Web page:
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American Addiction Centers National Rehabs Directory

ReVia Overdose Symptoms and Treatment

ReVia is the brand name for the narcotic drug, naltrexone oral. It is an opioid agonist, which means it blocks the effects of alcohol and other narcotic medications, and it is used to treat alcohol and narcotic drug addiction.
“…it is possible to experience ReVia overdose symptoms when it is taken incorrectly.”
While ReVia is safe to use under the care of a physician, it is possible to experience ReVia overdose symptoms when it is taken incorrectly.

Did You Know?

When taken therapeutically and under the careful supervision of a medical professional, opiates do not usually have serious side effects. However, Harvard Health Publications warns that when taken for long periods of time, the brain’s nerve receptors adapt and begin to resist the drugs. This means to achieve the same effects, you’ll require higher doses. This means a tolerance has formed. Tolerance is a physical withdrawal reaction that is caused by the body adapting to the absence of the drug each time it leaves the body. This does not indicate an addiction, but it can lead to one if you increase your dosage to adapt to the tolerance.

If you are concerned that you may be addicted to, or forming a dependence on alcohol or narcotic drugs, we can help. Call to discuss your treatment options today.

Common ReVia Side Effects

ReVia is not prescribed for patients still experiencing withdrawal symptoms because it may intensify these symptoms. According to the Substance Abuse and Mental Health Services Administration, it is usually given one week to 10 days after the patient has completed detox.

ReVia may cause several side effects that are not usually signs of an overdose on ReVia. These may include:

  • Anxiety
  • Irritability
  • Restlessness
  • Dizziness
  • Fainting
  • Thirst
  • Body aches
  • Weakness or fatigue
  • Insomnia
  • Sexual problems

More serious side effects, which can indicate an allergic reaction to ReVia, may include trouble breathing, hives, and swelling of the face, tongue, mouth or throat. If these symptoms occur, seek medical help immediately.

ReVia may also have some more serious side effects than those listed above. If these are experienced, you should stop using ReVia immediately and contact your physician. These more serious side effects may include:

  • Increased heartbeat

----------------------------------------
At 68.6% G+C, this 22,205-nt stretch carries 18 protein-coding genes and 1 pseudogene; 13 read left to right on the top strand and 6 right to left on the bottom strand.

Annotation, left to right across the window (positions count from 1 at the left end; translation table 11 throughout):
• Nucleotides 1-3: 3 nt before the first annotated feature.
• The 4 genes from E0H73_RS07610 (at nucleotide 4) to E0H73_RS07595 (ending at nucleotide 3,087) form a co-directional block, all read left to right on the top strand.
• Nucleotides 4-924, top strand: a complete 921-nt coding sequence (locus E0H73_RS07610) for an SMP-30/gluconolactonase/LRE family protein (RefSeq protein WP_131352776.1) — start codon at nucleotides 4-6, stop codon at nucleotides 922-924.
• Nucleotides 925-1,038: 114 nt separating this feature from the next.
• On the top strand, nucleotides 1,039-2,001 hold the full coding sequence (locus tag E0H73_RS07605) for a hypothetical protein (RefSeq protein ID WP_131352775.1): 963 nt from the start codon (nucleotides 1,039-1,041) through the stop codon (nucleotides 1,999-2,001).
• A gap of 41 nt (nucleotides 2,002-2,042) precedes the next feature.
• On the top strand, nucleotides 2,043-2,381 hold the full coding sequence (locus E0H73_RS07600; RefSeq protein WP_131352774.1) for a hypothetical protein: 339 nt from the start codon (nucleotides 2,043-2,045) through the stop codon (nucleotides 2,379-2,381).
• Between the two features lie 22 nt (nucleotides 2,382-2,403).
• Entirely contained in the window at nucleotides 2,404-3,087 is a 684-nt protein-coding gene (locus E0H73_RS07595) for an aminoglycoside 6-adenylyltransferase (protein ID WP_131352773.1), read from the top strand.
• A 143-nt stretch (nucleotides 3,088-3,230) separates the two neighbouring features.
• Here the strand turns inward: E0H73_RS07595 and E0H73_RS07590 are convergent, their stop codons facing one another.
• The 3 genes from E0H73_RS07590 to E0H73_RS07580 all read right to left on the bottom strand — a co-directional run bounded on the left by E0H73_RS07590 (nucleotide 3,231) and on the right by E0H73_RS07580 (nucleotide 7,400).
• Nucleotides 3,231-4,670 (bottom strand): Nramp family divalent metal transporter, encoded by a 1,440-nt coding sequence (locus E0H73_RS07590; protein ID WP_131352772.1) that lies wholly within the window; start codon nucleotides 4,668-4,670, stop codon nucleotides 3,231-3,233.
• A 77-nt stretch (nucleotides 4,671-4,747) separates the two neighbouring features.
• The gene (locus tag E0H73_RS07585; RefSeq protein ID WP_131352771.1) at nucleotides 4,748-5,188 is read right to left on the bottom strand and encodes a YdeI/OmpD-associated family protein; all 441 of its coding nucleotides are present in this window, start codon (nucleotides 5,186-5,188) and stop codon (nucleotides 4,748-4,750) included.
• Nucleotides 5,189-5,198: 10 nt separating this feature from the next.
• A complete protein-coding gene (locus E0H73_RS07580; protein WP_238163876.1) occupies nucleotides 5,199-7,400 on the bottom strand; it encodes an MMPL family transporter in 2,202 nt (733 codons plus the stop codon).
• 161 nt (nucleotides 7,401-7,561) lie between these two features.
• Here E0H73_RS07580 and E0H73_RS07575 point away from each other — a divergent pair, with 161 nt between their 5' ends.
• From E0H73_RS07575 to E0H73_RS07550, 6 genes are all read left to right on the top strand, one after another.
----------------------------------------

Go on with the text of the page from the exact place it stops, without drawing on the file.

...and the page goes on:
• Blurred vision or other eye problems
  • Mood swings
  • Hallucinations
  • Confusion
  • Violent thoughts
  • Intense nausea or stomach pain
  • Fever
  • Loss of appetite
  • Ear pain or ringing in the ears
  • Itching or rash
  • Wheezing

Did You Know?

In many cases, ReVia may be taken for days, months, or years to prevent relapse, but only with medical supervision so you are monitored for liver disease.

How ReVia Overdose Occurs

Physicians sometimes advise patients to have a family member or caregiver administer ReVia so that it is taken as prescribed. Using narcotic drugs or alcohol is not recommended while taking ReVia, and you should never try to take large doses of a narcotic drug or alcohol to overcome its opioid-blocking effects. To do so can lead to serious ReVia overdose symptoms.

ReVia Overdose Symptoms

According to the National Center for Biotechnology Information, adverse side effects while taking ReVia are rare, but its FDA-approved label includes a warning about hepatotoxicity when taken at higher doses than those recommended in routine treatment. Hepatotoxicity tends to occur only after someone has taken these high doses for extended periods. More common ReVia overdose symptoms are similar to some of its side effects but are usually more intense and long-lasting. These may include:

  • Nausea
  • Abdominal pain
  • Dizziness
  • Seizure or convulsions

Patients should be aware of possible signs of hepatotoxicity or other liver problems which can occur when ReVia is taken at high dosages. If you experience the following symptoms, stop using ReVia immediately and seek medical attention:

  • Abdominal pain for more than a few days
  • White bowel movements
  • Yellowing of the skin or eyes
  • Dark urine

To prevent ReVia overdose, do not take ReVia if you are taking any narcotic pain medications. The effects of these will be blocked by ReVia and harmful side effects could occur. You should notify your doctor before you take ReVia if you are using any narcotic pain medication or another opioid agonist, such as buprenorphine (Subutex) or methadone.

There may be other medications that can interact with Revia and result in overdose symptoms or other serious side effects. This includes herbal products, vitamins and medications prescribed by other doctors.

You should wear a medical alert bracelet that warns you are using ReVia in the event of an emergency. This way, medical professionals that are treating you will be aware and will not accidentally treat with medications that could result in ReVia overdose symptoms. Call us today to learn more about ReVia detox and withdrawal treatment.

ReVia Overdose Treatment

According to the Internet Drug Index, there is limited clinical experience with overdose of this medication in humans. Because of this lack of experience in the treatment of ReVia overdose symptoms, overdose treatment is usually carried out symptomatically in a closely monitored medical environment.
“The effects of these will be blocked by ReVia and harmful side effects could occur.”
If ReVia overdose is suspected, you should contact emergency services immediately.

ReVia and other opioid agonists may help to prevent relapse, but the first step toward recovery from any addiction is seeking help. Call to discuss your treatment options 24 hours a day, seven days a week.

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